A critical appraisal of the design, construction and influence of the Unité d'Habitation, Marseilles, France
The Unité d'Habitation is a seventeen-storey apartment block built between 1947 and 1952 in Marseilles, France. Today the construction of such a building, in almost any part of the world, would hardly be newsworthy; however the construction of the Unité d'Habitation not only attracted global interest at the time, but it can also be seen as one of the most influential buildings of the twentieth century. This was for a number of reasons. The architect was Charles-Edouard Jeanneret-Gris who, better known as Le Corbusier for most of his adult life, was probably the most influential architect of the twentieth century. The building, in many ways, initiated the hegemony of Modern Movement architecture throughout the world. But, perhaps most importantly, it was seen by much of the architectural profession as a prototype for how people should be housed in the future – with consequential major social, environmental and urban impacts. This paper examines the background of the design and describes the construction in detail. It also comments critically on the building's suitability as a model for mass housing, revealing the extent of its various functional failings that have not, as far as the author is aware, previously been exposed.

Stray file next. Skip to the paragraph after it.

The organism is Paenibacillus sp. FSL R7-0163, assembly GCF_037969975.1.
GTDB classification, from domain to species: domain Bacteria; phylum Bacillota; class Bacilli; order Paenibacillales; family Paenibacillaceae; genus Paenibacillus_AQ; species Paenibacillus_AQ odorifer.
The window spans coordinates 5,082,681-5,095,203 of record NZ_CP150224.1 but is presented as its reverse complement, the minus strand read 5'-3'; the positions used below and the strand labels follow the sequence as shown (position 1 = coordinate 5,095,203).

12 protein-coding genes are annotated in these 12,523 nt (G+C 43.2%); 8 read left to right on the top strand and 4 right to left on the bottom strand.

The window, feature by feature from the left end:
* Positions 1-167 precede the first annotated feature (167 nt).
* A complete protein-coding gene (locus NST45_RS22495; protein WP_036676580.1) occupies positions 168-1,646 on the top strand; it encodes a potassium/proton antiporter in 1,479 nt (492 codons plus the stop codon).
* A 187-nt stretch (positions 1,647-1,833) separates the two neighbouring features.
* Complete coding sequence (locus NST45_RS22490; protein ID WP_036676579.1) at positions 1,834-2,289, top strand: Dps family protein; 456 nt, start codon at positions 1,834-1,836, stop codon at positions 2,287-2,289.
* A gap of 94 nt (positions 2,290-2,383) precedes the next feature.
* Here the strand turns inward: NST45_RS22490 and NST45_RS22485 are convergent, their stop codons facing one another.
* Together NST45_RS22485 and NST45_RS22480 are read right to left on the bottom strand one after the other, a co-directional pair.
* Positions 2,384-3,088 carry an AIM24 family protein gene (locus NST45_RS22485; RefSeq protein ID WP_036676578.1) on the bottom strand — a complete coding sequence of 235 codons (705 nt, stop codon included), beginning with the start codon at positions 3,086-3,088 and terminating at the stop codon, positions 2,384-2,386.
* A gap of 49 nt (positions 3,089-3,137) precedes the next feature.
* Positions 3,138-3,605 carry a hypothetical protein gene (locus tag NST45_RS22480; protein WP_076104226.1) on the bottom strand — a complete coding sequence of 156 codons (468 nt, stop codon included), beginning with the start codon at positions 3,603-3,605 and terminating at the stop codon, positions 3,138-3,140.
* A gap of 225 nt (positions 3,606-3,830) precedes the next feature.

This work is licensed under a Creative Commons Attribution 4.0 International License.